There are many children’s picture books that embed a Jewish teaching in an illustrated text, offering both a moral lesson and an appealing work of art. Nuri and the Whale takes a slightly different approach. Ronit Chacham extrapolates on a short selection from the biblical book of Kohelet (Ecclesiastes), dividing the narrative into numbered chapters and implicitly challenging the divide between picture and chapter books. Moran Yogev’s lavish illustrations allude to Middle Eastern artistic traditions and present convincing characters who speak to young readers on their own level. This exceptional book does not simplify its message of generosity and intergenerational respect, but rather brings it to life as a core tzedakah.
Is the completion of a mitzvah contingent on fully understanding its meaning? While this question may confound even adults, it is almost bound to come up when teaching young children. Chacham confronts the issue as Nuri, a young boy, responds to hearing his father quote the verse, “Cast your bread on the water, and one day it will come back to you” (Kohelet 11:1). Naturally, he interprets its somewhat enigmatic language literally, throwing bread into the sea until one fish grows unnaturally large. When his well-intentioned act results in conflict, he is confused. Fortunately, Wisewhale, an archetypal paternal figure, takes the time to explain to Nuri the difference between obedience to his father and true comprehension. He does this not through direct instruction, but by encouraging Nuri to draw inferences. Wisewhale thus sets the boy on the right path, reminding him that “there will be days to come when you will give and take — and you will be both happy and sad.”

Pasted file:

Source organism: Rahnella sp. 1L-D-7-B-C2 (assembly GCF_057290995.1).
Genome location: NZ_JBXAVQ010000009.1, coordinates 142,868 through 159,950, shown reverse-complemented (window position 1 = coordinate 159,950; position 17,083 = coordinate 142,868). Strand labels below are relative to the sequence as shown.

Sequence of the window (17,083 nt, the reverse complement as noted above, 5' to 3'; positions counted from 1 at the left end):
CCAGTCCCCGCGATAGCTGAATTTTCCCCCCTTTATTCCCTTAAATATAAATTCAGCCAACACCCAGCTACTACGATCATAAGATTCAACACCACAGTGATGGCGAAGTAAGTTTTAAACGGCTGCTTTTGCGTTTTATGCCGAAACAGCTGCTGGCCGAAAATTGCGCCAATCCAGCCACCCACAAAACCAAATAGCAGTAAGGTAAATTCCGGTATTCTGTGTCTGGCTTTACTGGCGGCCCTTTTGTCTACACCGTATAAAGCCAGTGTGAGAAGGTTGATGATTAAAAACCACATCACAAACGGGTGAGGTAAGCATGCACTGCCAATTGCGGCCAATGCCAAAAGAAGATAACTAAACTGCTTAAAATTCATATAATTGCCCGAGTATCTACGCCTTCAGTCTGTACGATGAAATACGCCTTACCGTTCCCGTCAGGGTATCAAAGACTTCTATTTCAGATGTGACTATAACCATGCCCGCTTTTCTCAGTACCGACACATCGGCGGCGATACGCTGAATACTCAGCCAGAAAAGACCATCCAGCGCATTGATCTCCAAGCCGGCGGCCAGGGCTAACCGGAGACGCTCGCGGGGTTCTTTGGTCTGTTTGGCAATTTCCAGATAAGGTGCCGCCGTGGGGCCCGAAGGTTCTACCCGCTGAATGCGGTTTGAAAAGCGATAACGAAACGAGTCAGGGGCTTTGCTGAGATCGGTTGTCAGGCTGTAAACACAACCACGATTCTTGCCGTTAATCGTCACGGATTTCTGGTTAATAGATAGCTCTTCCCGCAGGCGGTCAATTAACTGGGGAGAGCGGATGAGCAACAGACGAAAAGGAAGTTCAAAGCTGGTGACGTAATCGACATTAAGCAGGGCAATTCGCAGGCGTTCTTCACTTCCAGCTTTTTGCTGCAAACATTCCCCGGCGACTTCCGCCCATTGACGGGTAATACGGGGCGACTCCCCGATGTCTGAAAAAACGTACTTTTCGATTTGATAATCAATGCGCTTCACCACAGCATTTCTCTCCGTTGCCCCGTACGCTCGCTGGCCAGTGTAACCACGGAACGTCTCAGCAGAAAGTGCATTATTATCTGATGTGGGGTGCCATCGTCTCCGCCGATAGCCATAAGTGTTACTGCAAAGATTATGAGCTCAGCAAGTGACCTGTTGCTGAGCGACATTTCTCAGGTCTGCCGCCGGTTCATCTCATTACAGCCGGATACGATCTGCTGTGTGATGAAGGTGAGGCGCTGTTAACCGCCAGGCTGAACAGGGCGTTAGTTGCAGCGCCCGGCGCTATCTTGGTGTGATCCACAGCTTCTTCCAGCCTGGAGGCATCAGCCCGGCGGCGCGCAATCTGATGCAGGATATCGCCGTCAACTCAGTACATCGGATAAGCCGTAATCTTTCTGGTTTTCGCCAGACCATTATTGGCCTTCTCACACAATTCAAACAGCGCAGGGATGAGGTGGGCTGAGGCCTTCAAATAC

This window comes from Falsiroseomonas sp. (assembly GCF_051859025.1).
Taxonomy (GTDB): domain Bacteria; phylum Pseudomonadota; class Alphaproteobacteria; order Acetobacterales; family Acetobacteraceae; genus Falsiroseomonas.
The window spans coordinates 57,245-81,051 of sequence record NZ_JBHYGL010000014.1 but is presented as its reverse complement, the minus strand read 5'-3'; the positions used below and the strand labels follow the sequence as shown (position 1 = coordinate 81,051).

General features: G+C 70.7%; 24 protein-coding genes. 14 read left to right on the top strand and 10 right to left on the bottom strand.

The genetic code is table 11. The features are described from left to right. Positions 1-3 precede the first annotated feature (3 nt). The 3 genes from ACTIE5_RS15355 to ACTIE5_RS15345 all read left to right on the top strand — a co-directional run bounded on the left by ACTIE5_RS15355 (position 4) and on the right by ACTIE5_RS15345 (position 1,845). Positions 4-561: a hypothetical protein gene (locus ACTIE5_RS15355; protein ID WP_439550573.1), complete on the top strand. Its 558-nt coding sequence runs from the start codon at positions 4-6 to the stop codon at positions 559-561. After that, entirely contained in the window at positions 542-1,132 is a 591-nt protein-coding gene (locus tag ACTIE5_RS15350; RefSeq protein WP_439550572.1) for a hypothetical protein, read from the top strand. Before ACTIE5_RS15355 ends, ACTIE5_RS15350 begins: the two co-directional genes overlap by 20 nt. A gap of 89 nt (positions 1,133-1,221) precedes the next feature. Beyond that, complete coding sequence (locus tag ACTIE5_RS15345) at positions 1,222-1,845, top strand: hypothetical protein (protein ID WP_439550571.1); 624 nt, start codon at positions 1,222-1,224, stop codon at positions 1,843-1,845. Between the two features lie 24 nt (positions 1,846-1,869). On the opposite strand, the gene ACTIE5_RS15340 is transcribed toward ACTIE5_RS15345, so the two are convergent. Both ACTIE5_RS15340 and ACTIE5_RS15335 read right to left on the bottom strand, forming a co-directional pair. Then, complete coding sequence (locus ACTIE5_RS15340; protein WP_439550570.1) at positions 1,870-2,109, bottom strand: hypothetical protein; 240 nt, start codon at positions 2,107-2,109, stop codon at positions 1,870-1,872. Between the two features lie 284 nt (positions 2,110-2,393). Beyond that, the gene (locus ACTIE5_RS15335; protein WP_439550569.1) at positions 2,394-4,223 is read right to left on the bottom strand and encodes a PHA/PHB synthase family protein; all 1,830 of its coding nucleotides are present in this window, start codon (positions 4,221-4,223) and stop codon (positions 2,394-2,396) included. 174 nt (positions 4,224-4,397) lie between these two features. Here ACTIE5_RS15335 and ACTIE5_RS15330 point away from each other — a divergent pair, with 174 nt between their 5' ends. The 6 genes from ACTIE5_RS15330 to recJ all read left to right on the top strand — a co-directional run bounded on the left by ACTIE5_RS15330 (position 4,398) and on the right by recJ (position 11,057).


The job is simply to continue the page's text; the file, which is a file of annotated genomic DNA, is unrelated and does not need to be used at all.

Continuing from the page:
Nuri and the Whale notably combines biblical and Talmudic stories with Jewish folklore. Children may not immediately associate Nuri’s tale with that of Jonah, caught in the belly of the great fish, or with the legendary Joseph, who loved the Sabbath and shared his wealth with his whole community. Nevertheless, these parallels situate Chacham’s and Yogev’s work in the larger realm of Jewish literature.
The book’s illustrations and design also display a deep immersion in Jewish artistic heritage. One two-page spread features the quote from Kohelet in Hebrew calligraphy, while the floral border around each picture recalls medieval manuscripts. Word bubbles with variously colored fonts elaborate on the main text, and a range of color tones connects characters and scenery — from people, to animals, to the natural habitat they share.
When the book concludes, Nuri is an old man. Along the way, readers learn that people develop and change, and that both the young and old play distinct roles in Jewish life. Giving to others is not only a requirement for those with great wealth, as Nuri points out, because “Sometimes in life you’ll have everything and sometimes you’ll have almost nothing.” It’s a message worth conveying to children, especially in a book as enchanting as this one.
Emily Schneider writes about literature, feminism, and culture for Tablet, The Forward, The Horn Book, and other publications, and writes about children’s books on her blog. She has a Ph.D. in Romance Languages and Literatures.